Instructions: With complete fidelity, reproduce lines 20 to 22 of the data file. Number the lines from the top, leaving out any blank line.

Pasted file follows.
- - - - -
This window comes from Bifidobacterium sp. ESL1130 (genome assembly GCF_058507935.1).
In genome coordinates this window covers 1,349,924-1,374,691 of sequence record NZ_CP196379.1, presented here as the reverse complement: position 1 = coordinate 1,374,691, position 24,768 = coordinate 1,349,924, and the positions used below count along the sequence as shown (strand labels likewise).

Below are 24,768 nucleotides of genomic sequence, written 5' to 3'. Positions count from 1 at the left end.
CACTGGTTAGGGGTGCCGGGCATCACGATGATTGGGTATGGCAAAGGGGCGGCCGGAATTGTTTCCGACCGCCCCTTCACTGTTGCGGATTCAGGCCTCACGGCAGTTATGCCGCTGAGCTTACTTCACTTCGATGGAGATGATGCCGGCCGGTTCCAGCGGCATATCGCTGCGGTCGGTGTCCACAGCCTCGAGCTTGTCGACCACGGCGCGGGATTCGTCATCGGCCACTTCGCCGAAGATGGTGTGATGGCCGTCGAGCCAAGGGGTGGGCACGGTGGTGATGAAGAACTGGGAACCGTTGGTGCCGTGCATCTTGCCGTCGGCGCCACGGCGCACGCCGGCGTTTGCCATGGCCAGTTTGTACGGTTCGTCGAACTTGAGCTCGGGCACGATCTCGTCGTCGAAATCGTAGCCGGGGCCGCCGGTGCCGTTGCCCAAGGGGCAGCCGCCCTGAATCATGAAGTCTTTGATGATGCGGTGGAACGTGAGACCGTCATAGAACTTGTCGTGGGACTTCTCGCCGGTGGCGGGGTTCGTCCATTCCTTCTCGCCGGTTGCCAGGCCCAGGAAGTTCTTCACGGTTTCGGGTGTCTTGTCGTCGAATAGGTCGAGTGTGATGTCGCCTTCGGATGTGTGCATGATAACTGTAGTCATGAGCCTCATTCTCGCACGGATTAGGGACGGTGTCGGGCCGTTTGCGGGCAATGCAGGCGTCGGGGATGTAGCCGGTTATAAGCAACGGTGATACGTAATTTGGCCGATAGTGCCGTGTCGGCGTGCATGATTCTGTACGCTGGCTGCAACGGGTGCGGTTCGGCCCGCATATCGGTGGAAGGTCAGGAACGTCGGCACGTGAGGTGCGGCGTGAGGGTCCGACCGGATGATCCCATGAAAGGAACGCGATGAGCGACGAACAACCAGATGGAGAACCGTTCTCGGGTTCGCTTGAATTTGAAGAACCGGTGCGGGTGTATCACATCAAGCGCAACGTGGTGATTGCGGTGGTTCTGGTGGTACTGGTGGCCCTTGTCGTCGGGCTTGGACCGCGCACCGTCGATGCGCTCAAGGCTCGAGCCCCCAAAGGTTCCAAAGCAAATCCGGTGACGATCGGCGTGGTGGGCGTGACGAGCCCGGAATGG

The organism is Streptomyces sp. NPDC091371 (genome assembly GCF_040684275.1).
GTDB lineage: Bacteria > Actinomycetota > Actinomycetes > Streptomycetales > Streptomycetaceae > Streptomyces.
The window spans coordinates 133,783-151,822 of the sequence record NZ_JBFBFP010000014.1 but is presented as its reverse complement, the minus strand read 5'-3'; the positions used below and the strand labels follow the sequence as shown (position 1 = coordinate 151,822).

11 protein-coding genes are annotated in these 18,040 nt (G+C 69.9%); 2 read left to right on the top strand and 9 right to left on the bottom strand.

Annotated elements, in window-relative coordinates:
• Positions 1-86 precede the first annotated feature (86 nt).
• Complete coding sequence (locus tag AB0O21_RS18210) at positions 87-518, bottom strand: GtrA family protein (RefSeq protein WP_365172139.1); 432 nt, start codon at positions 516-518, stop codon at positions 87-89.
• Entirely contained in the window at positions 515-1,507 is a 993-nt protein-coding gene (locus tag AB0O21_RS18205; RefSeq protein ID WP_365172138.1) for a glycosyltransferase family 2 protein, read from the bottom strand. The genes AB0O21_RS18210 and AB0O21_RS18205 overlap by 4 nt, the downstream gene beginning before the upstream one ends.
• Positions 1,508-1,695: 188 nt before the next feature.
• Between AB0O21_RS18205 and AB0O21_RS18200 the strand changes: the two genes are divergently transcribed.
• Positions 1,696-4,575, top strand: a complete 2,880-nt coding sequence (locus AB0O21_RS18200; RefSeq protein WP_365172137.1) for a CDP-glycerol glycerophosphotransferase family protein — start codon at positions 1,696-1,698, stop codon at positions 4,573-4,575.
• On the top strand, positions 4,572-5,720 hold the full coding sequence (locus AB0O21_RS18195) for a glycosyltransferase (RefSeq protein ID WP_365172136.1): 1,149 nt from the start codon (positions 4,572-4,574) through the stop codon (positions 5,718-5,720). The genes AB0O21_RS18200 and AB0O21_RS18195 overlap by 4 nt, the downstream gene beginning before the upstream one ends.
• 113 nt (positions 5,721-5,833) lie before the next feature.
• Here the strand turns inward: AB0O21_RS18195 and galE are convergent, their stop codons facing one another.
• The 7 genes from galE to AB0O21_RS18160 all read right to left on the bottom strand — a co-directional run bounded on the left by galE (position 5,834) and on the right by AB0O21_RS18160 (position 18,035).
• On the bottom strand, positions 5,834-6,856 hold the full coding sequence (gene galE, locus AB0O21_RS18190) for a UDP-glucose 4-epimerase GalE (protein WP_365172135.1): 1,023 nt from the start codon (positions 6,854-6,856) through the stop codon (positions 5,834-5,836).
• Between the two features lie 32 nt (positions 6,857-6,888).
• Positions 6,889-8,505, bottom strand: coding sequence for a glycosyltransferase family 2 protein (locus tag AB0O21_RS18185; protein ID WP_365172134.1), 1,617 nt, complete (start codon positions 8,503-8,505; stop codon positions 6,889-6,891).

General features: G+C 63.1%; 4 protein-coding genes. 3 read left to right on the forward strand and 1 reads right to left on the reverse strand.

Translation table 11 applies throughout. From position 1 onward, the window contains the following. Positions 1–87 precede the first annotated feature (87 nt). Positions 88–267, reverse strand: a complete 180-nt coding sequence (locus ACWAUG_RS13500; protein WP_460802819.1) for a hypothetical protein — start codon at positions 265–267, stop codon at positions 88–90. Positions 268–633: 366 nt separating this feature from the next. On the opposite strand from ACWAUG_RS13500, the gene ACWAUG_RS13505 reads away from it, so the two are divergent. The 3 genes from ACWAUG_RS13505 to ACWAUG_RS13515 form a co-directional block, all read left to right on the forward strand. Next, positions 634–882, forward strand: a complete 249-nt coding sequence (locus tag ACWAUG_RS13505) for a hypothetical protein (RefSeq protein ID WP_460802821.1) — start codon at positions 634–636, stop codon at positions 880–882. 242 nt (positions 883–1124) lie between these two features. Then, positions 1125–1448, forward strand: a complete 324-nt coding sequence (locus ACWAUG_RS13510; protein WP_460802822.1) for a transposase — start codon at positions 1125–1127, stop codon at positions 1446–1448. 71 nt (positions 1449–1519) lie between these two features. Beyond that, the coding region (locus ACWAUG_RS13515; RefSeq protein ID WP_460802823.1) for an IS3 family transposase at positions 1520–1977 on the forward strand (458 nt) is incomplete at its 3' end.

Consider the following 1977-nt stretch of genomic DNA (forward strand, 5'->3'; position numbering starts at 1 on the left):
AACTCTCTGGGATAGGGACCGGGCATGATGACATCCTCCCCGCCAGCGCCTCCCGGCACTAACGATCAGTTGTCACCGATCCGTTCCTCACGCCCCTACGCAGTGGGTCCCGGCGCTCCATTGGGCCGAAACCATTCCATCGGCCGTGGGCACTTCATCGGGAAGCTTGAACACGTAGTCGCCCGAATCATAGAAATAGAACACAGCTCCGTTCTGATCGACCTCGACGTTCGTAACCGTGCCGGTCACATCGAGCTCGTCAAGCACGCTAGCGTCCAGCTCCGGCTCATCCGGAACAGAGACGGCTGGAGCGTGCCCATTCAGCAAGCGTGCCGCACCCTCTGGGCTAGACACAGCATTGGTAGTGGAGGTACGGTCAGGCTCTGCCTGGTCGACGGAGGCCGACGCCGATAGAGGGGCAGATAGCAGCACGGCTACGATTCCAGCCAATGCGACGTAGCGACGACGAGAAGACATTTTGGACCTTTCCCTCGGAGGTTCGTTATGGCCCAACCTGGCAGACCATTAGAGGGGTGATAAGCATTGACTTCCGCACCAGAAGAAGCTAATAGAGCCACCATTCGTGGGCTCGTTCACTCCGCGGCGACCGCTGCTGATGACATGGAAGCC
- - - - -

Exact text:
• On the bottom strand, positions 5,834-6,856 hold the full coding sequence (gene galE, locus AB0O21_RS18190) for a UDP-glucose 4-epimerase GalE (protein WP_365172135.1): 1,023 nt from the start codon (positions 6,854-6,856) through the stop codon (positions 5,834-5,836).
• Between the two features lie 32 nt (positions 6,857-6,888).
• Positions 6,889-8,505, bottom strand: coding sequence for a glycosyltransferase family 2 protein (locus tag AB0O21_RS18185; protein ID WP_365172134.1), 1,617 nt, complete (start codon positions 8,503-8,505; stop codon positions 6,889-6,891).